I saw it coming, of course, but I was too dazed to duck out of the way. In fact, I was so sure that when the PokeBall hit me, it would wake me from a horrible dream, that I welcomed the hard plastic that crashed into my forehead.

The reality hit me, however, when the PokeBall cracked in half, hovered in the air, and covered me with a bright, red light. Then the PokeBall sucked me inside, and with a loud click, a shadow fell all around me. Aside from my rambling thoughts and heavy breathing, it was silent.

I have to get out of here. I have to get out of here! I thought. Without thinking, I jerked my entire body in strange ways, whinnying and kicking my hind legs until they met something solid behind me. I thrashed, kicking over and over until I felt it give. Shaking my mane, I tried to regain my footing and my mind as the daylight returned. The ball floated backwards until it landed in Jimmy's open palm, and I stood trembling, utterly bewildered and terrified.

“I have to weaken her,” said Jimmy.

Given her cue, Miltank stepped forward, her hooves still resting on her hips.

“No,” I said. “No!”

I turned and ran, my eyes fixed on the willow tree. This isn't happening! I thought. It couldn't possibly be!

Behind me, Jimmy said, “Miltank, use Rollout to catch up to her!”

Glancing over my shoulder, I saw Miltank scrunch into a ball and speed after me. She's much faster than any cow I've ever seen, I thought. Then again, I'd never seen her or any Pokemon battle.

Somehow, she caught up. I tried to jump as she rolled under me, but she connected with one of my hind legs, and losing my balance, I fell hard. I tried to stop tumbling, to regain some kind of control, but I smacked my head into the base of the willow tree. Our willow tree.

Rage and shame filled me, because I had been too foolish to see that my and Jimmy's relationship would come to this. I had been too trusting to think that Jimmy and I would always be best friends. How stupid I was!

My head stung and throbbed as I let my eyes adjust to the light. For a few moments, the world spun and whirled and waved, and then it settled. The wound on my forehead felt hot, and the bruise on my leg ached. It was the pain in my heart that overwhelmed that of my physical ailments, however, and I broke away from the willow tree and searched for Miltank and Jimmy.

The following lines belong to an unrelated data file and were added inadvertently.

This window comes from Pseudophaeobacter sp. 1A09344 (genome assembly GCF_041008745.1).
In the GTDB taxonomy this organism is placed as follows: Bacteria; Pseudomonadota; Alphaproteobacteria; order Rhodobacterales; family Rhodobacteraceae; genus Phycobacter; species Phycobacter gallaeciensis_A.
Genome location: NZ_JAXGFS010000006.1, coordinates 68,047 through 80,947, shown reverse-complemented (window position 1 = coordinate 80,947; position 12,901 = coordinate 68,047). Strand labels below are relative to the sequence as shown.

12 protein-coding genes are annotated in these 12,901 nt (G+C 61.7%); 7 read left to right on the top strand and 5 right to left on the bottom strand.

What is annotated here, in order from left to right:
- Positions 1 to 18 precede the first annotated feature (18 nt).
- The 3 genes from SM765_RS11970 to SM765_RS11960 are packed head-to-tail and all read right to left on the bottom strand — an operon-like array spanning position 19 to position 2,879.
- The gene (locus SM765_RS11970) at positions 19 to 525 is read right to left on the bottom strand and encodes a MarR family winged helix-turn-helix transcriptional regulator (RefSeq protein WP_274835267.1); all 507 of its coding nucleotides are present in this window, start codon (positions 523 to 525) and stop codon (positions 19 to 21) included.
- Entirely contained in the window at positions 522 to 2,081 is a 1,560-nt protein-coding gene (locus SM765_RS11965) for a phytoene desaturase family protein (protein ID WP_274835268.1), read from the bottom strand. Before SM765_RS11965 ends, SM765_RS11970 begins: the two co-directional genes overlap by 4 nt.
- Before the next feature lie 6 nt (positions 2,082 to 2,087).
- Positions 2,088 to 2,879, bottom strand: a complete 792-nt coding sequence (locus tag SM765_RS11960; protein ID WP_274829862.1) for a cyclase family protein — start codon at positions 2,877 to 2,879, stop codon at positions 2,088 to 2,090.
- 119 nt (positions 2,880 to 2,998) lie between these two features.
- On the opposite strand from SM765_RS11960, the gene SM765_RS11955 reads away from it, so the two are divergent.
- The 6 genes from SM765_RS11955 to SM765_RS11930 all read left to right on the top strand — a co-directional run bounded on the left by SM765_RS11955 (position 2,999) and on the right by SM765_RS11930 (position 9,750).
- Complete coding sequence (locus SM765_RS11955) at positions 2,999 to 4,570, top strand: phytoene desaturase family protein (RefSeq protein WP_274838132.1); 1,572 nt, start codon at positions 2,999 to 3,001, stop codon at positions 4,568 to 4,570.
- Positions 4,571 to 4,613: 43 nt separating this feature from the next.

Spotting the cow Pokemon first, I snorted and scraped the ground with my forehoof. I hardly had any knowledge of Pokemon moves, but my instincts told me to retaliate with a move similar to the one Miltank used, so I leaped forward, aiming for the cow Pokemon, and sped straight at her. I tackled her in a flash and continued past her so she couldn't use any close-range attacks, and then pivoted to face my opponent.

“Don't underestimate her!” said Jimmy from the side. “She ain't stupid, and just 'cause she ain't got experience, doesn't mean she won't be fierce.”

I glared at him. How could he? How could he turn against me, his best friend, and use what he knows about my mind to hurt me?

I hadn't the time to ponder Jimmy's betrayal, though. Miltank came straight at me with the next part of her Rollout move. Unlike her first attack, I watched this one, trying to predict the course of her movement as she ripped through soil and grass and sent those pieces of earth flying. I dodged her spinning body by leaping over her. Then I turned around and thrust my chest towards her, but she managed to roll to the side, moving clear of my second attack.

“Jimmy!” I yelled. “Make her stop!”

Eyes on the ground, he shook his head. “She ain't stoppin'. Keep going, Miltank.”

“What?” I said. “You can't even look at me?”

The rolling Miltank stole my attention. She wheeled at me again, this time harder and faster, like a violent, raging tumbleweed. She was before me in a heartbeat; I had to react fast. I reared back on my hind legs and whinnied loudly. As she flew beneath my body, I threw all of my weight forward and stomped. Miltank yelped as my hooves struck her, and I whinnied as her body knocked me to the ground again.

This is madness! I thought as I stood and untangled myself from Miltank's limbs. How should I know my own powers as a Pokemon if I've never had a chance to use them? Still, there seemed to be something inside of me telling me what to do, as a first-time mother would know how to nurse her newborn children.

“Miltank,” said Jimmy, “mirror Ponyta's attack. Use Stomp!”

Stomp. I recorded the title of the move I'd just used in my mind for later. Now, I had to dodge Miltank's attack.